I used to run to greet you when you’d walk through the door after work. I was small. Maybe it was 7pm. I’d hear the garage door before it opened. I’d hear you before the dogs heard you, because I’d be waiting, listening. And I’d hear. And then we’d all run over together, me and the dogs, and wait at the door. “Dad’s home.”
Or I’d hide on the couch, the back of it facing the door, when I was even smaller. And I’d pop out to surprise you. And somehow it was always new to you. It was always fresh. I never imagined that you might have had a bad day at work, because there was always a smile waiting for me, too, on the other side of the door. Always a hug, as if you’d been waiting all day to see me like I’d been waiting to see you.
One day, I didn’t get off the couch. Maybe I was 15. And you walked in. I’d heard the door. The dogs didn’t. They were going deaf. I listened to you in the kitchen. You put down your bag. You loosened your tie. I sat silently in the dark. And then you came over to the couch and stood, looking at me. You had thought I wasn’t home, because I didn’t greet you at the door.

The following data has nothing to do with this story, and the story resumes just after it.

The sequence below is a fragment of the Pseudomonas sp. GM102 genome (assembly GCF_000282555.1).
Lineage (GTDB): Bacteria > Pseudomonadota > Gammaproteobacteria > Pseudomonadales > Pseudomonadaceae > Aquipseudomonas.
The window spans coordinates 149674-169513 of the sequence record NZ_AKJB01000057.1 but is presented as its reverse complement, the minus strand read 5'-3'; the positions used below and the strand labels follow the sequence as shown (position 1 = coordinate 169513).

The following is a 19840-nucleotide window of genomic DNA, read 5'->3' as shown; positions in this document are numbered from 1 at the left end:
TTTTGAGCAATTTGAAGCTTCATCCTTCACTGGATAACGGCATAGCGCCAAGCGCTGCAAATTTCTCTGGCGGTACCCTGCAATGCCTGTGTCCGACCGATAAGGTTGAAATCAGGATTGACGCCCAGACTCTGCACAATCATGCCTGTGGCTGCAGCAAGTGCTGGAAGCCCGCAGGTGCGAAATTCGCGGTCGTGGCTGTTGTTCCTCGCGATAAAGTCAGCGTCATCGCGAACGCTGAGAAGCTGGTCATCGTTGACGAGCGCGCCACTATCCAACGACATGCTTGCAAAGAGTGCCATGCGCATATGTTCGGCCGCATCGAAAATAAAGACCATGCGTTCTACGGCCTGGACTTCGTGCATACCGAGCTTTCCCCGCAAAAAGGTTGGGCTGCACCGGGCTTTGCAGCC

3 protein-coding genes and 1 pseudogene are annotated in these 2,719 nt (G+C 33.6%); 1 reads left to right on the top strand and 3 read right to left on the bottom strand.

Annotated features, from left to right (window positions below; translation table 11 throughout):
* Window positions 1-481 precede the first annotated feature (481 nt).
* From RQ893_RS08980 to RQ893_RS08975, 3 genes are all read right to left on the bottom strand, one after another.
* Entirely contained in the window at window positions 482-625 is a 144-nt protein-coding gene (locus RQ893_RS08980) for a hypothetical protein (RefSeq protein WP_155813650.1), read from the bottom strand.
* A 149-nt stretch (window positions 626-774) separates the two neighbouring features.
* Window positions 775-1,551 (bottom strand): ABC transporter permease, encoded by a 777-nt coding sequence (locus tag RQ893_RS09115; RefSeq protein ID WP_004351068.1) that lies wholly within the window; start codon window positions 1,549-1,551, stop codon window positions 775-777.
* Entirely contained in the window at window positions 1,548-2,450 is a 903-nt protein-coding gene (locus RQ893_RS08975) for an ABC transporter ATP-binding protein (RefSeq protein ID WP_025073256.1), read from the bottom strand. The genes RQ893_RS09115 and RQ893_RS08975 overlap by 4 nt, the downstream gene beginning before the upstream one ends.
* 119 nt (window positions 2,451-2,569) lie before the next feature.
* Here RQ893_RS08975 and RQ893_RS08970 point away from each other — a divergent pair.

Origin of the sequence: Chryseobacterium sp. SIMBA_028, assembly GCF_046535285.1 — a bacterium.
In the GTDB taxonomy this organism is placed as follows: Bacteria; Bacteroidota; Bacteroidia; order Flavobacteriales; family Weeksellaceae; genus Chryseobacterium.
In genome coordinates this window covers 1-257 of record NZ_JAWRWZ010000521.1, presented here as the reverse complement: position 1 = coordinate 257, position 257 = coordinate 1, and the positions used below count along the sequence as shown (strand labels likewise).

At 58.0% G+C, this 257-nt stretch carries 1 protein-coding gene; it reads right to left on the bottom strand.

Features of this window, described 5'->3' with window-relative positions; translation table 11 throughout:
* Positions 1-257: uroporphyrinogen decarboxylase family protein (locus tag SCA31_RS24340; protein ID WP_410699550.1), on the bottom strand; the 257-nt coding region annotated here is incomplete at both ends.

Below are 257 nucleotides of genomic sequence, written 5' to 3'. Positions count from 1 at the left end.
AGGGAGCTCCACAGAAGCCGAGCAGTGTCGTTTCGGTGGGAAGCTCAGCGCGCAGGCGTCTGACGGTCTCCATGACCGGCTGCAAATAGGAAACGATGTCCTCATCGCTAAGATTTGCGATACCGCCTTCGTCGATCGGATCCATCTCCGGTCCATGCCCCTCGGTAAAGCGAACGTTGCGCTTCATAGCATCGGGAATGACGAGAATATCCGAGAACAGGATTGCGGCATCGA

Another ten years. The weight of what kept me sitting on the couch back then drags at my feet. It binds them together. It trips me when I run to you now. So infrequently do you walk through the door. A new door. My door, miles away from yours.
The doorbell rings. I perk up. You are on the other side, smiling, as if you’d been waiting all day, month, year to see me. I run to the door. The air becomes molasses, my weights grow heavier. The doorbell rings again. I slow. My ankles bound tighter. I crawl. The door grows closer, the space, thicker. Paralyzed, I run. I finally get to you, reaching out. I turn the knob.
And you’re already gone.
You must have thought I wasn’t home.